City OKs developer's proposal for Railway Express building

Community leaders denounce plan as no help to Penn Station area

May 30, 2002|By Scott Calvert | Scott Calvert,SUN STAFF

The old Railway Express building at 1501 St. Paul St. in Baltimore would be reborn as a new home for the advertising firm Carton Donofrio Partners and artist studios, under a proposal approved by the city.

But leaders of a community group that supported a rival bid for the city-owned property said the project will do "nothing" for the struggling area around Pennsylvania Station.

Housing Commissioner Paul T. Graziano chose the $11 million proposal after a review panel unanimously recommended it over two others. "There was no hemming and hawing," said JoAnn Copes, assistant commissioner for development.

The deal is not done. The city and developers must negotiate the sale of the 1929 building, valued at $2 million. Carton Donofrio needs a lease and wants financial incentives from the city to stay in Baltimore.

Copes listed several reasons the city picked the proposal: seasoned developers, a tie-in to the area's nascent arts and entertainment district, a commitment to historic rehabilitation, parking and an identified tenant weighing a move to the suburbs.

Developer Stanley Keyser said he would rename the two-story building - used by the Housing Authority of Baltimore City - Creative Works. He termed it a midtown "jewel" ideal for a creative reuse. The top floor will retain 18-foot ceilings, with the first floor turned into parking and a mezzanine level added above for office space.

Keyser is managing member of Railway Express LLC, a partnership that includes the Banks Group, led by Kenneth Banks; Lambda Development, led by contractor Ronald Lipscomb and former Councilman Anthony J. Ambridge; and architect Ed Hord.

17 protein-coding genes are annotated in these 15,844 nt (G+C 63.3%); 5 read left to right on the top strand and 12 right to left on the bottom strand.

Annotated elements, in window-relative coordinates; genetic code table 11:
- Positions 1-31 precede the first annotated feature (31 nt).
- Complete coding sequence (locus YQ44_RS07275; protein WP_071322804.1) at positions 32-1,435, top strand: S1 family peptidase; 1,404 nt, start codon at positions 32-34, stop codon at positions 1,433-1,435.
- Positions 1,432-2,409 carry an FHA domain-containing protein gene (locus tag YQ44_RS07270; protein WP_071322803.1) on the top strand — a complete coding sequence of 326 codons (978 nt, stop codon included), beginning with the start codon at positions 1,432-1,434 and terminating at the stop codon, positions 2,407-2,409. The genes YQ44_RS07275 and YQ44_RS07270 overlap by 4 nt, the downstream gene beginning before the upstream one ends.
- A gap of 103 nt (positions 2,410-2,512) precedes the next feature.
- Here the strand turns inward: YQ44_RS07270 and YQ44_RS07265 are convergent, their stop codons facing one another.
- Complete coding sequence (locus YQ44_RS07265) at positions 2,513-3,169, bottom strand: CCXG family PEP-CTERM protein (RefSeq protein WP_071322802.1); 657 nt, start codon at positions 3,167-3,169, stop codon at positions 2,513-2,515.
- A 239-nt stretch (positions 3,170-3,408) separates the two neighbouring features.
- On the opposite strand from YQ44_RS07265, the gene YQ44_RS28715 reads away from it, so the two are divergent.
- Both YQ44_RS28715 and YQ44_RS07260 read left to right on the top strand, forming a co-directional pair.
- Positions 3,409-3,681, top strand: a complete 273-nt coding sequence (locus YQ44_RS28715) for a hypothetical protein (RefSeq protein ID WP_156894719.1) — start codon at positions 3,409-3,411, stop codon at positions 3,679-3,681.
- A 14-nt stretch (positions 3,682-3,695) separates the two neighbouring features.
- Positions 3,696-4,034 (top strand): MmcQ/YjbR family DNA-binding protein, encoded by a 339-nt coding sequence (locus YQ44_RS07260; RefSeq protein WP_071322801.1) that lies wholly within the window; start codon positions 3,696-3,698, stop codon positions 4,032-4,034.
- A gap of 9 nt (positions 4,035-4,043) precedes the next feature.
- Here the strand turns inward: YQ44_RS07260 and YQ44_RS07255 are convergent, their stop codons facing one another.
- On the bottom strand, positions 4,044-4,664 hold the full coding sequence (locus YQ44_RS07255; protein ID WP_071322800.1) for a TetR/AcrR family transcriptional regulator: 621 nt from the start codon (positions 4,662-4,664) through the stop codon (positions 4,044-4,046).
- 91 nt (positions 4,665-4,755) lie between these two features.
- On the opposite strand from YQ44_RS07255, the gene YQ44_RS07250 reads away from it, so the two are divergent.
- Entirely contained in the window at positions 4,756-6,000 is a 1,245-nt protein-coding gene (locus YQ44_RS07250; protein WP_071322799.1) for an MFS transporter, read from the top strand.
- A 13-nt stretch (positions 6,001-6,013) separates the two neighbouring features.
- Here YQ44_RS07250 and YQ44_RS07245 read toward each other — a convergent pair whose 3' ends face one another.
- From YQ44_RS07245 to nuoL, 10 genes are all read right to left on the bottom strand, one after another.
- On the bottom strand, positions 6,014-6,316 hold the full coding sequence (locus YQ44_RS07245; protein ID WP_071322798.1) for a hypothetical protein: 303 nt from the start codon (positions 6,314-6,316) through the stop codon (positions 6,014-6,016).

Charles L. Smith, vice president of the Charles North Community Association, panned the city's selection. "Anger, outrage, you name it," he said, describing his reaction.

Smith's group backed a proposal submitted by T. Conrad Monts, an Annapolis developer involved in several contentious legal disputes in Washington. Monts wanted to make the building into offices but also proposed two projects nearby, including a parking garage. That, Smith said, would force people to walk to their cars from the Railway Express building, creating beneficial foot traffic.

The Creative Works project, scheduled to open in late 2003, will be "totally self-contained," he said. "What does that do for my neighborhood? Nothing at all." The 240 or so workers will "drive in, walk into the office and drive out."

Chuck Donofrio, Carton Donofrio's president and chief executive, disagreed. He said the area is poised for a "renaissance."

He said his firm's 65 employees, who work in an office building on West Fayette Street, will be out and about often. Some teach at nearby University of Baltimore, and the firm represents Maryland Institute College of Art.

At the same time, he said the plan for 111 secure parking spaces was "a big factor" for his employees worried about safety.

Copes said the two other proposals had big flaws: Financing doubts and the steady rumble of trains just feet away worked against a plan for high-end condominiums. Monts would have taken until 2005 to complete a large expansion, with no on-site parking and steep rents.

Monts' past disputes were "not a big factor," Copes said. But a $1.3 million fine imposed last year by a federal judge who found Monts misled the government in the 1980s was "taken more seriously," she said.

Monts was unavailable for comment yesterday, but Sharon Craig, executive vice president of his Washington Development Group, said it is too early to say if his other proposals for the neighborhood are dead.

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